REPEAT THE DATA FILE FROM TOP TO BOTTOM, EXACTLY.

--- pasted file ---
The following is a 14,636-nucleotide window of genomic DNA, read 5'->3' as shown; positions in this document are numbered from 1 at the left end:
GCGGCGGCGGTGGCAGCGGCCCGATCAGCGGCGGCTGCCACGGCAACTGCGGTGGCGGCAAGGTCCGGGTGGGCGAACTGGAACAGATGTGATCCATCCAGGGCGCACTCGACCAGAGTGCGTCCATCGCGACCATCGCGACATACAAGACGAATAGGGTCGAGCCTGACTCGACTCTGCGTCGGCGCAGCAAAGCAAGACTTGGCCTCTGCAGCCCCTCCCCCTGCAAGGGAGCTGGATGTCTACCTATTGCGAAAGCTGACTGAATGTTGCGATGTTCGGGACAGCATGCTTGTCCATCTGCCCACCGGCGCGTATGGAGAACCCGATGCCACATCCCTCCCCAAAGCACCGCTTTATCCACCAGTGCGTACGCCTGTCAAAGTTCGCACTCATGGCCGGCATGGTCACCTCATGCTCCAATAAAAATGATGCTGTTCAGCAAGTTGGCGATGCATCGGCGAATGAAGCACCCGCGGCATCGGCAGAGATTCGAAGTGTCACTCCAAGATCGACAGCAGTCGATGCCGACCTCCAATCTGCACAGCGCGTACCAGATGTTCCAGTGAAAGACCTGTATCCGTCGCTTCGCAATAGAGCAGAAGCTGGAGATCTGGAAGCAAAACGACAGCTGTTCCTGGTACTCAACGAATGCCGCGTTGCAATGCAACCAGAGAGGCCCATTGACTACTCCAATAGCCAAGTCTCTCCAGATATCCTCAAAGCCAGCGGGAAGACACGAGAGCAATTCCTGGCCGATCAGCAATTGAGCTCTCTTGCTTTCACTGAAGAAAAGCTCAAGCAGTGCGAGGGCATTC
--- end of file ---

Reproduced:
The following is a 14,636-nucleotide window of genomic DNA, read 5'->3' as shown; positions in this document are numbered from 1 at the left end:
GCGGCGGCGGTGGCAGCGGCCCGATCAGCGGCGGCTGCCACGGCAACTGCGGTGGCGGCAAGGTCCGGGTGGGCGAACTGGAACAGATGTGATCCATCCAGGGCGCACTCGACCAGAGTGCGTCCATCGCGACCATCGCGACATACAAGACGAATAGGGTCGAGCCTGACTCGACTCTGCGTCGGCGCAGCAAAGCAAGACTTGGCCTCTGCAGCCCCTCCCCCTGCAAGGGAGCTGGATGTCTACCTATTGCGAAAGCTGACTGAATGTTGCGATGTTCGGGACAGCATGCTTGTCCATCTGCCCACCGGCGCGTATGGAGAACCCGATGCCACATCCCTCCCCAAAGCACCGCTTTATCCACCAGTGCGTACGCCTGTCAAAGTTCGCACTCATGGCCGGCATGGTCACCTCATGCTCCAATAAAAATGATGCTGTTCAGCAAGTTGGCGATGCATCGGCGAATGAAGCACCCGCGGCATCGGCAGAGATTCGAAGTGTCACTCCAAGATCGACAGCAGTCGATGCCGACCTCCAATCTGCACAGCGCGTACCAGATGTTCCAGTGAAAGACCTGTATCCGTCGCTTCGCAATAGAGCAGAAGCTGGAGATCTGGAAGCAAAACGACAGCTGTTCCTGGTACTCAACGAATGCCGCGTTGCAATGCAACCAGAGAGGCCCATTGACTACTCCAATAGCCAAGTCTCTCCAGATATCCTCAAAGCCAGCGGGAAGACACGAGAGCAATTCCTGGCCGATCAGCAATTGAGCTCTCTTGCTTTCACTGAAGAAAAGCTCAAGCAGTGCGAGGGCATTC